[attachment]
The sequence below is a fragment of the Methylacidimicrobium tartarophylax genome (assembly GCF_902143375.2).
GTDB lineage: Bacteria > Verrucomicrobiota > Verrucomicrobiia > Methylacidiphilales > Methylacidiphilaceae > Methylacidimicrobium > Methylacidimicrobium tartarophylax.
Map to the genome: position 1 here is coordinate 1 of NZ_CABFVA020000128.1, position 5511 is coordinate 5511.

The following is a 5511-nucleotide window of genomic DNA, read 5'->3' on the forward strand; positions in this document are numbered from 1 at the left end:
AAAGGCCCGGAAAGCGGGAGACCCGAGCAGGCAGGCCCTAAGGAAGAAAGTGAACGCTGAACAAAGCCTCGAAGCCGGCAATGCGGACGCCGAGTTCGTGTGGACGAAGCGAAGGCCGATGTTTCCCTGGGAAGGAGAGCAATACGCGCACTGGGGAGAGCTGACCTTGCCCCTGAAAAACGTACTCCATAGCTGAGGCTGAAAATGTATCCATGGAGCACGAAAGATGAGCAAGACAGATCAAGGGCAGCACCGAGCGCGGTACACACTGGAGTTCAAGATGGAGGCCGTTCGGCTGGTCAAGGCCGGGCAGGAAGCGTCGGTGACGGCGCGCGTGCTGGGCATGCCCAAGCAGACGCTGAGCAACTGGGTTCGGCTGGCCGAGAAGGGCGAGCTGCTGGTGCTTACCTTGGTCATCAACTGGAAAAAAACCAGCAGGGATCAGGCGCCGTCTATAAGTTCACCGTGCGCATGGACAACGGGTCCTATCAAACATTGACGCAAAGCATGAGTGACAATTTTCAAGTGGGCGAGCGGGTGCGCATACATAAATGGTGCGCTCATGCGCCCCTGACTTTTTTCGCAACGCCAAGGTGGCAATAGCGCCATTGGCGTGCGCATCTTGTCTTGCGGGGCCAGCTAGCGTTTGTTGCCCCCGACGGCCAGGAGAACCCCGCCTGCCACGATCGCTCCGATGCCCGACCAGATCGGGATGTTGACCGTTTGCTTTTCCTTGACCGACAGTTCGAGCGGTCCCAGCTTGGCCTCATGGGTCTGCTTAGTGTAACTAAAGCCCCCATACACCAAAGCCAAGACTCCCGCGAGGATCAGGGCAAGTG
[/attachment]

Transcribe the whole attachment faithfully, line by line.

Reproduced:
The sequence below is a fragment of the Methylacidimicrobium tartarophylax genome (assembly GCF_902143375.2).
GTDB lineage: Bacteria > Verrucomicrobiota > Verrucomicrobiia > Methylacidiphilales > Methylacidiphilaceae > Methylacidimicrobium > Methylacidimicrobium tartarophylax.
Map to the genome: position 1 here is coordinate 1 of NZ_CABFVA020000128.1, position 5511 is coordinate 5511.

The following is a 5511-nucleotide window of genomic DNA, read 5'->3' on the forward strand; positions in this document are numbered from 1 at the left end:
AAAGGCCCGGAAAGCGGGAGACCCGAGCAGGCAGGCCCTAAGGAAGAAAGTGAACGCTGAACAAAGCCTCGAAGCCGGCAATGCGGACGCCGAGTTCGTGTGGACGAAGCGAAGGCCGATGTTTCCCTGGGAAGGAGAGCAATACGCGCACTGGGGAGAGCTGACCTTGCCCCTGAAAAACGTACTCCATAGCTGAGGCTGAAAATGTATCCATGGAGCACGAAAGATGAGCAAGACAGATCAAGGGCAGCACCGAGCGCGGTACACACTGGAGTTCAAGATGGAGGCCGTTCGGCTGGTCAAGGCCGGGCAGGAAGCGTCGGTGACGGCGCGCGTGCTGGGCATGCCCAAGCAGACGCTGAGCAACTGGGTTCGGCTGGCCGAGAAGGGCGAGCTGCTGGTGCTTACCTTGGTCATCAACTGGAAAAAAACCAGCAGGGATCAGGCGCCGTCTATAAGTTCACCGTGCGCATGGACAACGGGTCCTATCAAACATTGACGCAAAGCATGAGTGACAATTTTCAAGTGGGCGAGCGGGTGCGCATACATAAATGGTGCGCTCATGCGCCCCTGACTTTTTTCGCAACGCCAAGGTGGCAATAGCGCCATTGGCGTGCGCATCTTGTCTTGCGGGGCCAGCTAGCGTTTGTTGCCCCCGACGGCCAGGAGAACCCCGCCTGCCACGATCGCTCCGATGCCCGACCAGATCGGGATGTTGACCGTTTGCTTTTCCTTGACCGACAGTTCGAGCGGTCCCAGCTTGGCCTCATGGGTCTGCTTAGTGTAACTAAAGCCCCCATACACCAAAGCCAAGACTCCCGCGAGGATCAGGGCAAGTG